|dc.description.abstract||The objective of this study is to discover how experimenting with a design process for the Tennessee Williams play The Night of The Iguana, has lead to a deeper understanding of the playwright's theatre process.
This dissertation will explore how each set design task undertaken; understanding my emotional response to The Night of the Iguana, creating scenic breakdown charts for the play and carrying out historical as well as visual research, lead to the gaining of a greater understanding of Williams' theatre process. To inspire his work Williams often used his own "emotional experiences", utilizing the characters in his plays to embody these. When structuring his plays, he used symbolism, expressionism and often the same recurring themes of redemption, compassion and good versus evil. He also created what is known as the "Plastic theatre": a theatre composed of design, music, choreography and lighting. Further understanding of Williams' theatre process ultimately lead to the creation of a model box.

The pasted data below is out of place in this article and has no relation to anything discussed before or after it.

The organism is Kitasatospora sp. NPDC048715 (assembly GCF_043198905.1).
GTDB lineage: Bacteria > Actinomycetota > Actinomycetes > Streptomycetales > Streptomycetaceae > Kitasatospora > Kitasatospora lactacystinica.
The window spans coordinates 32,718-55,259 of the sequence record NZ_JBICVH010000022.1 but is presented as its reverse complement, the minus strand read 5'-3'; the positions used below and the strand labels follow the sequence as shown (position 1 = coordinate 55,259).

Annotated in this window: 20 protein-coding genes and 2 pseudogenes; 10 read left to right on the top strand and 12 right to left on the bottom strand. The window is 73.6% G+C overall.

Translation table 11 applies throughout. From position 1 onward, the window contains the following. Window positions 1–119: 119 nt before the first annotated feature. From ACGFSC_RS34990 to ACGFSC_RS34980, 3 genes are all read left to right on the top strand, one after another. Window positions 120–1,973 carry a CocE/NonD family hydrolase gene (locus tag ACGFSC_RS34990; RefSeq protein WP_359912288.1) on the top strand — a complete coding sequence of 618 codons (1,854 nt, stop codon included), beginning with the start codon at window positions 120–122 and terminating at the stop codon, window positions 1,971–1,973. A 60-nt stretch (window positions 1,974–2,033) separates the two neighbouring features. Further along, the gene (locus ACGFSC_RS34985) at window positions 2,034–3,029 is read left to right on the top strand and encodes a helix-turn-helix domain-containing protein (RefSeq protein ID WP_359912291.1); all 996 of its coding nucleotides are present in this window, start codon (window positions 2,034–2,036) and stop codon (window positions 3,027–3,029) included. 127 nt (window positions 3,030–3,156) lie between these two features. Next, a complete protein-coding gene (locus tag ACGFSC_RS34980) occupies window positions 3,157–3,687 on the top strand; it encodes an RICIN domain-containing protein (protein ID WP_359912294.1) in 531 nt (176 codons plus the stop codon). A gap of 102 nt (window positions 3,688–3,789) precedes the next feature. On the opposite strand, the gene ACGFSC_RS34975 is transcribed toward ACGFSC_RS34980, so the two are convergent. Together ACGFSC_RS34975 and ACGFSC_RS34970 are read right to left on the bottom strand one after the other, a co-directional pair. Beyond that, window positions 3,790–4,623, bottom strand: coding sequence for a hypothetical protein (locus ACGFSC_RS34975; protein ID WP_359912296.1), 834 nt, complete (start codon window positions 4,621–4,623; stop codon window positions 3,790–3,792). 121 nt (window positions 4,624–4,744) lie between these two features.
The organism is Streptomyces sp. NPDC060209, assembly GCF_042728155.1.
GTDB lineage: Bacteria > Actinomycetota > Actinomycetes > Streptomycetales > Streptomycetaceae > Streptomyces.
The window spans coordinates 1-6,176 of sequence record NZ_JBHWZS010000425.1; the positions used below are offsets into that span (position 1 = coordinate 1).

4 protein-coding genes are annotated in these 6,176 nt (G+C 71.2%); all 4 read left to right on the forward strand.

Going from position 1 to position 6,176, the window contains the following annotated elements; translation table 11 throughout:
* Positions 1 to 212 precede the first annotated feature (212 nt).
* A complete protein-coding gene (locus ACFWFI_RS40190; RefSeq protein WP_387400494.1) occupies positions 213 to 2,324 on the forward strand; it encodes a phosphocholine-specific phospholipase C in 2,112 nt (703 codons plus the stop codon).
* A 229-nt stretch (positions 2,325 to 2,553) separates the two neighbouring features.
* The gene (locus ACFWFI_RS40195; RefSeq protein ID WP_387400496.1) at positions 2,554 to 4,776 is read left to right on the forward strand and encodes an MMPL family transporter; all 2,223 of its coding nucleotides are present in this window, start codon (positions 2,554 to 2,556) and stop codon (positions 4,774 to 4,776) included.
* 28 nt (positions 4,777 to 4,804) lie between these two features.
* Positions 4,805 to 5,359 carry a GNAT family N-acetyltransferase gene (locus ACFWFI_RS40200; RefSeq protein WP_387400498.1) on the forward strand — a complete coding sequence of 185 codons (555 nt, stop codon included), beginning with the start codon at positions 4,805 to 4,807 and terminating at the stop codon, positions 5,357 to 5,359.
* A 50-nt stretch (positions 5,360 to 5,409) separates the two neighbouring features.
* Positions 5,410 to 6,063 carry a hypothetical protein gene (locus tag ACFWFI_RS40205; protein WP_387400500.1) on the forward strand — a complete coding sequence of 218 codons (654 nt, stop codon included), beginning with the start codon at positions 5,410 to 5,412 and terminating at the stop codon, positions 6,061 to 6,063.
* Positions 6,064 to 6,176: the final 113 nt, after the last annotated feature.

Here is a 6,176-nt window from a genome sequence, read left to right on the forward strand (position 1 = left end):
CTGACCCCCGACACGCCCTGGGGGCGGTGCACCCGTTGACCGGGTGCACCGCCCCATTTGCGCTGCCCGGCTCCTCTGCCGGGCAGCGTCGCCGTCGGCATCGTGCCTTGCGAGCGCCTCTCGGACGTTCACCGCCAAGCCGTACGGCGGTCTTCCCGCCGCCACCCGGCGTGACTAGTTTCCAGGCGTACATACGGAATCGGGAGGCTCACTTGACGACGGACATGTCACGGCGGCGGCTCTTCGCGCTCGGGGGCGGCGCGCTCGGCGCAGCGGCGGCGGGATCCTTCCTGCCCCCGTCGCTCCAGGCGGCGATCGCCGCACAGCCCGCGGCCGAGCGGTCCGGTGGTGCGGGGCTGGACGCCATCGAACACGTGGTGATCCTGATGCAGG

The research carried out was mainly practice based as it involved creating a set design for The Night of the Iguana, which was then implemented in to a model box in a scale of 1:25. The theoretical research carried out focused on an in depth exploration of Williams' life, on both, a personal and professional level.
By the end of this process inspiration for a set design was achieved and a model box was created for the play The Night of The Iguana, facilitating a deeper understanding of Tennessee Williams' theatre process.||